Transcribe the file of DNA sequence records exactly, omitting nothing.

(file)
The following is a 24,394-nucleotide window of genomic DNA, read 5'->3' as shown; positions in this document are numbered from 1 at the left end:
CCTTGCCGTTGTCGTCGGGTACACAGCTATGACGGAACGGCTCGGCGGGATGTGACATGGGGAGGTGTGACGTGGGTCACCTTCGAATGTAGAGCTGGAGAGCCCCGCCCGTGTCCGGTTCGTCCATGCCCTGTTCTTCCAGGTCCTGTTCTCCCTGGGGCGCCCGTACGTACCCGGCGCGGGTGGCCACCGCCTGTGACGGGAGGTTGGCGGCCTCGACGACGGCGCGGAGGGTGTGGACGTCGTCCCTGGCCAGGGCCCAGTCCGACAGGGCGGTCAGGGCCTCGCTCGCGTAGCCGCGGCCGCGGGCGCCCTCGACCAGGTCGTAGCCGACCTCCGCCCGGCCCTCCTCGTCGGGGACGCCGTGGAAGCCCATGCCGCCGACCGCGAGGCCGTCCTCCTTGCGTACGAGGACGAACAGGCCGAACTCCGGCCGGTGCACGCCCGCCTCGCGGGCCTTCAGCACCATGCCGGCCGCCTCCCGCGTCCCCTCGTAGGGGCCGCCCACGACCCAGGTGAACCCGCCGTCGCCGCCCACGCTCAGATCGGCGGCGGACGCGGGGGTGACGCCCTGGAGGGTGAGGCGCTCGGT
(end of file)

The following is a 24,394-nucleotide window of genomic DNA, read 5'->3' as shown; positions in this document are numbered from 1 at the left end:
CCTTGCCGTTGTCGTCGGGTACACAGCTATGACGGAACGGCTCGGCGGGATGTGACATGGGGAGGTGTGACGTGGGTCACCTTCGAATGTAGAGCTGGAGAGCCCCGCCCGTGTCCGGTTCGTCCATGCCCTGTTCTTCCAGGTCCTGTTCTCCCTGGGGCGCCCGTACGTACCCGGCGCGGGTGGCCACCGCCTGTGACGGGAGGTTGGCGGCCTCGACGACGGCGCGGAGGGTGTGGACGTCGTCCCTGGCCAGGGCCCAGTCCGACAGGGCGGTCAGGGCCTCGCTCGCGTAGCCGCGGCCGCGGGCGCCCTCGACCAGGTCGTAGCCGACCTCCGCCCGGCCCTCCTCGTCGGGGACGCCGTGGAAGCCCATGCCGCCGACCGCGAGGCCGTCCTCCTTGCGTACGAGGACGAACAGGCCGAACTCCGGCCGGTGCACGCCCGCCTCGCGGGCCTTCAGCACCATGCCGGCCGCCTCCCGCGTCCCCTCGTAGGGGCCGCCCACGACCCAGGTGAACCCGCCGTCGCCGCCCACGCTCAGATCGGCGGCGGACGCGGGGGTGACGCCCTGGAGGGTGAGGCGCTCGGT